Hackers are using a popular TikTok challenge, known as “Invisible Body”, to spread WASP malware and steal data.
TikTok challenge is used to spread Infostealer malware
Malicious actors are using the TikTok “Invisible Body” challenge to spread WASP infostealer malware.
TikTok’s “Invisible Body” challenge involves using a filter to block out a user’s body features and display only their silhouette. The silhouette is then matched to the background of the video, almost giving the impression of being invisible. The #invisiblefilter tag on TikTok has over 25 million views, making the trend undoubtedly popular.
While the “Invisible Body” trend itself is harmless enough, it’s now being used by creators to film themselves naked, with the filter obscuring their bodies from viewers.
Attackers take advantage of the lure of “defiltering” these nude videos to spread WASP malware. The hacker will post a fake video claiming to have removed the filter using software, exposing the naked body of the creator in question. This is designed to pique the interest of some people who want to use the software to defilter TikTok videos themselves.
Discord used to spread malware
The aforementioned invite link leads to a Discord server named “Space Unfilter”, where users can allegedly download the filter removal software. When someone joins the server, they receive a message from a bot account containing a link to a GitHub repository. This repository hosts the WASP malware, which is hidden in a malicious Python package.
In a Average blog post, Checkmarx researcher Guy Nachshon wrote that the attacker initially used a malicious package known as “pyshftuler”, but then “uploaded a new malicious package under a different name” once the initial package had been identified and removed by PyPi (Python Package Index). However, the new package, “pyiopcs”, was also flagged and removed.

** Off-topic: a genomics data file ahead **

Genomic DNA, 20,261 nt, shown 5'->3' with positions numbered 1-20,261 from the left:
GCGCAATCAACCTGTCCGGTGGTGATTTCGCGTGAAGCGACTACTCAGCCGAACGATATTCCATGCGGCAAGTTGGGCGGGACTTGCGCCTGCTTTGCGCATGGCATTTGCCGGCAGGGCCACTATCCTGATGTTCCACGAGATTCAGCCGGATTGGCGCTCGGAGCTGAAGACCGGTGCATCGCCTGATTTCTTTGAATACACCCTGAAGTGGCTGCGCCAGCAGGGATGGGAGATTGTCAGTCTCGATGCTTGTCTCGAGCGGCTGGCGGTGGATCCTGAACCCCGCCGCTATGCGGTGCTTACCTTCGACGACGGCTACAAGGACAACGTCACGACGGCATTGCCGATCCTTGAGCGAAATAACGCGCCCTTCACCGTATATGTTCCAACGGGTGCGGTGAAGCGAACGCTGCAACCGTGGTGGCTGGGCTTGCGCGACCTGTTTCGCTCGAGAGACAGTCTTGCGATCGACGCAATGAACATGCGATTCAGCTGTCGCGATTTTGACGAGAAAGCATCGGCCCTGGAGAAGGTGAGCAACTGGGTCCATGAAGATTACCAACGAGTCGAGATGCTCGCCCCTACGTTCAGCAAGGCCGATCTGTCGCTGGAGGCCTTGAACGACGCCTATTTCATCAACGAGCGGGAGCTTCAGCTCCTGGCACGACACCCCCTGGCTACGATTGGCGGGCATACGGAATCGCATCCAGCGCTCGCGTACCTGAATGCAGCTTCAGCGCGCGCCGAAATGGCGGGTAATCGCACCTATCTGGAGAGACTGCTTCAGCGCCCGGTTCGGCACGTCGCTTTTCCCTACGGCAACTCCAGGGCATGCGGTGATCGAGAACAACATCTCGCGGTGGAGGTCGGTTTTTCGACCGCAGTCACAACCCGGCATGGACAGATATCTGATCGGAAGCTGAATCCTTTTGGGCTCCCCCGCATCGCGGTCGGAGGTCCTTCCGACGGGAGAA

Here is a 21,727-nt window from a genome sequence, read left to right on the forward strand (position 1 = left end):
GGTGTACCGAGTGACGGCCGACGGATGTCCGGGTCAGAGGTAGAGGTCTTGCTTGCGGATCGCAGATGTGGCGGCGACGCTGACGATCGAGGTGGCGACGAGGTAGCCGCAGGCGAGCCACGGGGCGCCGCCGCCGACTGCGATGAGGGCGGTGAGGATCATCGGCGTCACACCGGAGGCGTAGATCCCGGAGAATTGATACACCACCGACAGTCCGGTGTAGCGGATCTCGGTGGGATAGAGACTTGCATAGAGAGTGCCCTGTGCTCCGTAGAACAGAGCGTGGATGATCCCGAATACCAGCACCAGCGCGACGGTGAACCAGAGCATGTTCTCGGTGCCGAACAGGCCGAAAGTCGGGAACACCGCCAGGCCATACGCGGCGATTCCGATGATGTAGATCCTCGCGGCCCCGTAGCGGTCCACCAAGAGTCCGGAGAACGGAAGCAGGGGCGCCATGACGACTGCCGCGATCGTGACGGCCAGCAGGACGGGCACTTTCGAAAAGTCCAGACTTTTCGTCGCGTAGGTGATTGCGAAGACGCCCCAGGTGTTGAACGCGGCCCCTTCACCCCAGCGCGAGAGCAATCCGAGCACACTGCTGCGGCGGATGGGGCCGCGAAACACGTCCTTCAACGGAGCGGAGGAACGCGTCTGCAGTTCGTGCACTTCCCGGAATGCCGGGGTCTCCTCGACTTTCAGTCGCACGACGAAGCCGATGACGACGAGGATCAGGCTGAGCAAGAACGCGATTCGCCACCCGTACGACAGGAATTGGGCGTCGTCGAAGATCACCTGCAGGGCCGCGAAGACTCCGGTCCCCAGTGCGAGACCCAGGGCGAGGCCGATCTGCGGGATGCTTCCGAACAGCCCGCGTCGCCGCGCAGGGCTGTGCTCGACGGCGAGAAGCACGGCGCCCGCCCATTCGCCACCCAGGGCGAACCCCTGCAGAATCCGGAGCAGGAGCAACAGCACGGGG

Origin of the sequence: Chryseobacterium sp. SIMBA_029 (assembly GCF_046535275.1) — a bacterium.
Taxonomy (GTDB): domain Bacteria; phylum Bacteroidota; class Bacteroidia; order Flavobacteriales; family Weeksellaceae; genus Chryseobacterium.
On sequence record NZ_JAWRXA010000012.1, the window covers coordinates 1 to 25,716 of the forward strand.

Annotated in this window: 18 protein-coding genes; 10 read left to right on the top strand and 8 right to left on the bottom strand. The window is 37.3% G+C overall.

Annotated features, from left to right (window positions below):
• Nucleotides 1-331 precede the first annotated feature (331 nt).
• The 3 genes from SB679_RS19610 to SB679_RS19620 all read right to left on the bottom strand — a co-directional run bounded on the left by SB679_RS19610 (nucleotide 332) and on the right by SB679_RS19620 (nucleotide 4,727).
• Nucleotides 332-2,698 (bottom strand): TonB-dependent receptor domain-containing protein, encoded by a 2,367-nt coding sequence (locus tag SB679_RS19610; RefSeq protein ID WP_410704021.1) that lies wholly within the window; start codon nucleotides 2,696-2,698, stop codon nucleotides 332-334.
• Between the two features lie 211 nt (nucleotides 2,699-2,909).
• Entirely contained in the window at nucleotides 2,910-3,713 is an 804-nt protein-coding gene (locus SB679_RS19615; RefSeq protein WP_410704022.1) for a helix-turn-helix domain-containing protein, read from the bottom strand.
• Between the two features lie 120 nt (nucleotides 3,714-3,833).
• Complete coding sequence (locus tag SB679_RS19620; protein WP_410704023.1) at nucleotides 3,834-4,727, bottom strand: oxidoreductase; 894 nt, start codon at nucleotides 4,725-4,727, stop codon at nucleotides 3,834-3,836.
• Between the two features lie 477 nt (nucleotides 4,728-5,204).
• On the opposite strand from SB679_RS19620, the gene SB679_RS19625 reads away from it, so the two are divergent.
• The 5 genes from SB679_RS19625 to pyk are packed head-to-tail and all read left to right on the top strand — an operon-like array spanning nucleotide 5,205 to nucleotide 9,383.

After repeatedly deleting his package, the attacker then decided to use “a malicious Python package listed in the requirements.txt file”. Checkmarx tracks package updates made by this attacker. Each time the attacker’s malicious package is removed, it simply uses a different account name to more effectively evade detection.
Different types of data targeted by WASP Infostealer
The WASP infostealer malware targets many types of data, including credit card details, login credentials, and even cryptocurrency wallets. For example, a victim’s Discord login credentials can be stolen or their payment information can be used to conduct transactions under their name.
In the previously mentioned Medium post, Nachshon said that “the level of manipulation used by software supply chain attackers is increasing as attackers get smarter.” So it looks like software supply chain attacks will continue to be a security concern as the methods become more sophisticated over time.
TikTok is repeatedly used to spread malware
This is by no means the first time that TikTok has been used to spread malware and carry out scams. This app is incredibly popular and also appeals to many young people who are unfamiliar with online safety. Social media platforms are often used to scam unknowing victims, whether for data, money, or account control. That’s why it’s important to always be on your toes online.